Syracuse takes on rival Georgetown for the 92nd time on Saturday. The Hoyas beat the Orange last season in their first matchup since Syracuse left the Big East.
This season, the game’s importance to SU goes beyond the rivalry. It has the chance to be the Orange’s best non-conference victory.
Although Georgetown (6-4) suffered an early season upset at the hands of Arkansas St., each of its other three losses came against a KenPom top-75 team. Thanks in part to a victory over then-top-25 Oregon, Georgetown comes into the matchup ranked No. 57 in the KenPom, which is 22 spots higher than UConn.
Here are two things to watch for, with another two factors to follow on Friday:
A clash of paces
Syracuse-Georgetown games have the reputation of good old-fashioned Big East slugfests—and with good reason. Last season, the matchup included 66 possessions, 3 below the D-1 average, even though the final score was in the 70s. Three games between the teams in 2013 averaged 59 possessions, seven below the D-1 average that season.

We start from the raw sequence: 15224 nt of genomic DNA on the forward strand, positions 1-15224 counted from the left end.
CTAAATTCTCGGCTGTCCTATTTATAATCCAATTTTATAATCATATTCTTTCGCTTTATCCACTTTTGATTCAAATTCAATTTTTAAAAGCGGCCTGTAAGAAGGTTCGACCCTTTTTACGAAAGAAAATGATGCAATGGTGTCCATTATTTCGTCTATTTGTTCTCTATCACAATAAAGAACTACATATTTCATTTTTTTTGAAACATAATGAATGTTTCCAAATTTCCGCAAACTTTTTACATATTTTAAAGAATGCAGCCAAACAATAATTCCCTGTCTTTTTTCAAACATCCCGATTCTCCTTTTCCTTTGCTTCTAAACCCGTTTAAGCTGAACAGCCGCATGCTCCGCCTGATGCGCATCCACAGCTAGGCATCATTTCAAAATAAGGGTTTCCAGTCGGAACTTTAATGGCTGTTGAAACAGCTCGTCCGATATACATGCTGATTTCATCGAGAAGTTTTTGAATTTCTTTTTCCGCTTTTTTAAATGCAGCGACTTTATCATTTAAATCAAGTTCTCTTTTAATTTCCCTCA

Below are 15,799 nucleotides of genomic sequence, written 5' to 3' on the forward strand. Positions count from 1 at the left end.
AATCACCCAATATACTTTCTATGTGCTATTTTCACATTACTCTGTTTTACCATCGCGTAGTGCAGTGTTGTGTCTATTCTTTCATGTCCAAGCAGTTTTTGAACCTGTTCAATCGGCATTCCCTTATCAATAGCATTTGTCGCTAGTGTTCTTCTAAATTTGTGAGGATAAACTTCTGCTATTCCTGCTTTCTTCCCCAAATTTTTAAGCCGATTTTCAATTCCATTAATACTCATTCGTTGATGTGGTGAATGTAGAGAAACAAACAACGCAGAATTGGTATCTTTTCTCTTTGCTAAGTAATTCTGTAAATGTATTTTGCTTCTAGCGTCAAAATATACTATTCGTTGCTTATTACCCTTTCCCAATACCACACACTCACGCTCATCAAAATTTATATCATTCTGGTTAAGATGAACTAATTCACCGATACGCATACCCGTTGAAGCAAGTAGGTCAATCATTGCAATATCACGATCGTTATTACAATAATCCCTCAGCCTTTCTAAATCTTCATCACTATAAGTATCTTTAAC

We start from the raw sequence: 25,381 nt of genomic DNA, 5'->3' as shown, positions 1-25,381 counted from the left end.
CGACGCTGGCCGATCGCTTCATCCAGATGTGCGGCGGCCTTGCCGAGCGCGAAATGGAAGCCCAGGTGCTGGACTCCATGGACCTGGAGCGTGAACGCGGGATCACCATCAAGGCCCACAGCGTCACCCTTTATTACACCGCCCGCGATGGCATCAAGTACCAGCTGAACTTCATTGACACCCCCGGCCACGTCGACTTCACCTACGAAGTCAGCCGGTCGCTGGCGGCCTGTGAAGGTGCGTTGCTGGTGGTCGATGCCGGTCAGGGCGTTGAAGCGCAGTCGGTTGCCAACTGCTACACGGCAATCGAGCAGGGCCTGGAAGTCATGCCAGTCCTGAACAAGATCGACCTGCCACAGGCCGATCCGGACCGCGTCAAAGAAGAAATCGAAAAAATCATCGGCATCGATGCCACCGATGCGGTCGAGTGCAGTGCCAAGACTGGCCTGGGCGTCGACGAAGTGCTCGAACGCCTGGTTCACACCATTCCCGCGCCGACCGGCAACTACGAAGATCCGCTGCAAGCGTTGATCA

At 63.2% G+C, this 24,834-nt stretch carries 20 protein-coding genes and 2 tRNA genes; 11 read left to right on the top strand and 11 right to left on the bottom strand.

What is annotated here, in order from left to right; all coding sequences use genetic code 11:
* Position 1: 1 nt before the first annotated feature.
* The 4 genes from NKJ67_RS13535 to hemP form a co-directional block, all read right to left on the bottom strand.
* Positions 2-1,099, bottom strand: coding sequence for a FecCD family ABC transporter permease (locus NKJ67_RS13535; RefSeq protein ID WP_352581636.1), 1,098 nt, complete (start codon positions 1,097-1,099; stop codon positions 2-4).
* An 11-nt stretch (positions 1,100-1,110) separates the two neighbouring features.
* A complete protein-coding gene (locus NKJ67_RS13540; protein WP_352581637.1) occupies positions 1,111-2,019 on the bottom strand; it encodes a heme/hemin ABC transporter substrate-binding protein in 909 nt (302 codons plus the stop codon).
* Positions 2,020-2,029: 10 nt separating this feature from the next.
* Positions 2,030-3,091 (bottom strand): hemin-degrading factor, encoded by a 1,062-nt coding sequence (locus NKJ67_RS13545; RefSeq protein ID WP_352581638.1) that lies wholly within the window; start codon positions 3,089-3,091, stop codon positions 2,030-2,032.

But this season Georgetown is playing offense faster than all but 25 teams in the country, with an average possession lasting just 15.2 seconds. This is more than two seconds faster than the Hoyas played last season and almost a second faster than this year’s Orange.
Syracuse, on the other hand, has caused its opponents to take an unusually long time on offense. In fact, SU’s average of 19.4 seconds per possession on defense is the longest in the country this year. This is almost always the case due to the zone, but it is even more exaggerated this season.
Thus, in a clash of styles, it will be interesting to see if the Hoyas maintain their speedy pace against the Orange zone. Coach Boeheim has expressed desire throughout the season for his team to play faster and generate more fast breaks. If Georgetown rushes its possessions against the zone, there will be ample opportunities for Syracuse to run back the other way.
Defensive closeouts on Rodney Pryor
Pryor is Georgetown’s best shooter. He’s made almost as many 3’s (32) as the rest of the team combined while shooting a blistering 52.5 percent from beyond the arc.
Syracuse has struggled at times to identify and close out 3-point shooters this season. Boston University’s Cedric Hankerson was only the most recent example when he shot 10-20 in defeat against the Orange last weekend. Syracuse also allowed an opposing marksman to knock down six 3’s in a victory over North Florida and a loss to Wisconsin.
Despite these hot shooters, SU opponents are still only shooting 27.4 percent from beyond the arc, which is the 15th best in the country and would be the best mark in the last 15 years for a Boeheim team. Which Syracuse perimeter defense shows up on Saturday may determine the outcome.